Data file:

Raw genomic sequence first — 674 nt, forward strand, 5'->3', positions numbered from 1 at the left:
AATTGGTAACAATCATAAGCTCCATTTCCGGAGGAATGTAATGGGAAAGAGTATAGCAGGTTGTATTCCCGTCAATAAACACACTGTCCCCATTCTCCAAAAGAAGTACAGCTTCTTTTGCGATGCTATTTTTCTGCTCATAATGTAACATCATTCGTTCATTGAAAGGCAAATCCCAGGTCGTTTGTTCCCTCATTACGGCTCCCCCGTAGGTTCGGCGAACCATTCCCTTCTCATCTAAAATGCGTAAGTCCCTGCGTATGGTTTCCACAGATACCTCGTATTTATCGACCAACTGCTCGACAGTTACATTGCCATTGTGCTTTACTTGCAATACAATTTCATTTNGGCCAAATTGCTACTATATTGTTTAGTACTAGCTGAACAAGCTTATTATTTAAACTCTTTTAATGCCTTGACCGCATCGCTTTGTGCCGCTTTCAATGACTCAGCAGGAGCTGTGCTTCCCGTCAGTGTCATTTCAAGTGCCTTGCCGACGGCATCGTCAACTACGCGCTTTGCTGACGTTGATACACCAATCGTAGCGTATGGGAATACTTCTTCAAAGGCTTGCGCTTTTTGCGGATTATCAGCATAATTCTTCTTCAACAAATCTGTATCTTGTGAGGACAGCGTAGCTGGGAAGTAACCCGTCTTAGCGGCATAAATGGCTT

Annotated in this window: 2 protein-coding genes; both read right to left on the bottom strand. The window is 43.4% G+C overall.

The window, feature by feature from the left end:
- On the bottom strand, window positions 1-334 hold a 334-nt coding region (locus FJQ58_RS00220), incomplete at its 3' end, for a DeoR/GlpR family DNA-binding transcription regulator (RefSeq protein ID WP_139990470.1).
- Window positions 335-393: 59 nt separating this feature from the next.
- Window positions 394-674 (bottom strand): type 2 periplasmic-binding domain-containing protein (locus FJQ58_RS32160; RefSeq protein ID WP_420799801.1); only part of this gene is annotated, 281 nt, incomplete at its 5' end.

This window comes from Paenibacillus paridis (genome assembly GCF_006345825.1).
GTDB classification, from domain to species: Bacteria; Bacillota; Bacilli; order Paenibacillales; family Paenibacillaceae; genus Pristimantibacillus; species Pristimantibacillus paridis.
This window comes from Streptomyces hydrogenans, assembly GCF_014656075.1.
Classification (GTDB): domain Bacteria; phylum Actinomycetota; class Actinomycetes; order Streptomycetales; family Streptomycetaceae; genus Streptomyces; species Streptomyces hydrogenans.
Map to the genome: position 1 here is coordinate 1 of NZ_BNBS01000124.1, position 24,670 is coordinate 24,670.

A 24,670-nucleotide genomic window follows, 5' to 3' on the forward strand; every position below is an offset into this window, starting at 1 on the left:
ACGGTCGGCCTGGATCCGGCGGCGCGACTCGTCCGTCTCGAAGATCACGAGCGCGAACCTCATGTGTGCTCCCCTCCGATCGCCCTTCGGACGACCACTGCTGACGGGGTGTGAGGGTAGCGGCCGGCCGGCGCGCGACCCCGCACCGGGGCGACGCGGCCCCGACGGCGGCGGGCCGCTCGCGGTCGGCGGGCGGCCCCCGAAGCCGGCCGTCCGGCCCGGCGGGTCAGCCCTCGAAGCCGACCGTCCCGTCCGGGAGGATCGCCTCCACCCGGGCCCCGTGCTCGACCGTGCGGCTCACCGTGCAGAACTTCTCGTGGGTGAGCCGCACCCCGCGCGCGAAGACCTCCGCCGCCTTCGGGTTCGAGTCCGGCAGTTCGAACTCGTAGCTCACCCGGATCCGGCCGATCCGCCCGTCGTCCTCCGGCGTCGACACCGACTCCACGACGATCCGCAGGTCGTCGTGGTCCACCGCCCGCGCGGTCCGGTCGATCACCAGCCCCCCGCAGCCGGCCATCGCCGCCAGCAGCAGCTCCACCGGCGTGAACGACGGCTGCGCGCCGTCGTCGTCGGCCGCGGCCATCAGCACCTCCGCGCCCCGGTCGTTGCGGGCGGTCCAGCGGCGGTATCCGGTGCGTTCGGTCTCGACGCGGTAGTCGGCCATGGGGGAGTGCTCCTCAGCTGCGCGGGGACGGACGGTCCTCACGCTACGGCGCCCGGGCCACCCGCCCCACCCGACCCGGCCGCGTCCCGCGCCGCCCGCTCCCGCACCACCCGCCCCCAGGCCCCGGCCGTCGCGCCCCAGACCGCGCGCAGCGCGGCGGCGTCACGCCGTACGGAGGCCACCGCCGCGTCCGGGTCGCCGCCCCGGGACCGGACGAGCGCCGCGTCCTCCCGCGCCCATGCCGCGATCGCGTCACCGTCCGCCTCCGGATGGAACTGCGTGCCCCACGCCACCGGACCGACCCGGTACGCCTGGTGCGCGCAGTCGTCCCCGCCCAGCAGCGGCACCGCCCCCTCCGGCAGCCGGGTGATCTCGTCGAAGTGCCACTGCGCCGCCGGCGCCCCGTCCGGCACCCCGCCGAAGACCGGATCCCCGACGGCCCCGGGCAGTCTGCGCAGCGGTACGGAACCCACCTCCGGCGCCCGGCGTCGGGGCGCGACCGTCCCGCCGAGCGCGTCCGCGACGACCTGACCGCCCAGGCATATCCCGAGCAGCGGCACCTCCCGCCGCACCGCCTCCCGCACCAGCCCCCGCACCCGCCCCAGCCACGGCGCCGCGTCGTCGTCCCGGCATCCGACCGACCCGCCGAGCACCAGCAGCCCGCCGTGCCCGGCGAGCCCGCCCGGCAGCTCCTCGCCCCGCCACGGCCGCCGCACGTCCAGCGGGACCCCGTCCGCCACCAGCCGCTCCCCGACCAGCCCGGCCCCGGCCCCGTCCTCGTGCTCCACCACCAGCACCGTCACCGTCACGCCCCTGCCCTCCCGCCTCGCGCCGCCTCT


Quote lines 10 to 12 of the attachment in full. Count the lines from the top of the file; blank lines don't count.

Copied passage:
This window comes from Streptomyces hydrogenans, assembly GCF_014656075.1.
Classification (GTDB): domain Bacteria; phylum Actinomycetota; class Actinomycetes; order Streptomycetales; family Streptomycetaceae; genus Streptomyces; species Streptomyces hydrogenans.
Map to the genome: position 1 here is coordinate 1 of NZ_BNBS01000124.1, position 24,670 is coordinate 24,670.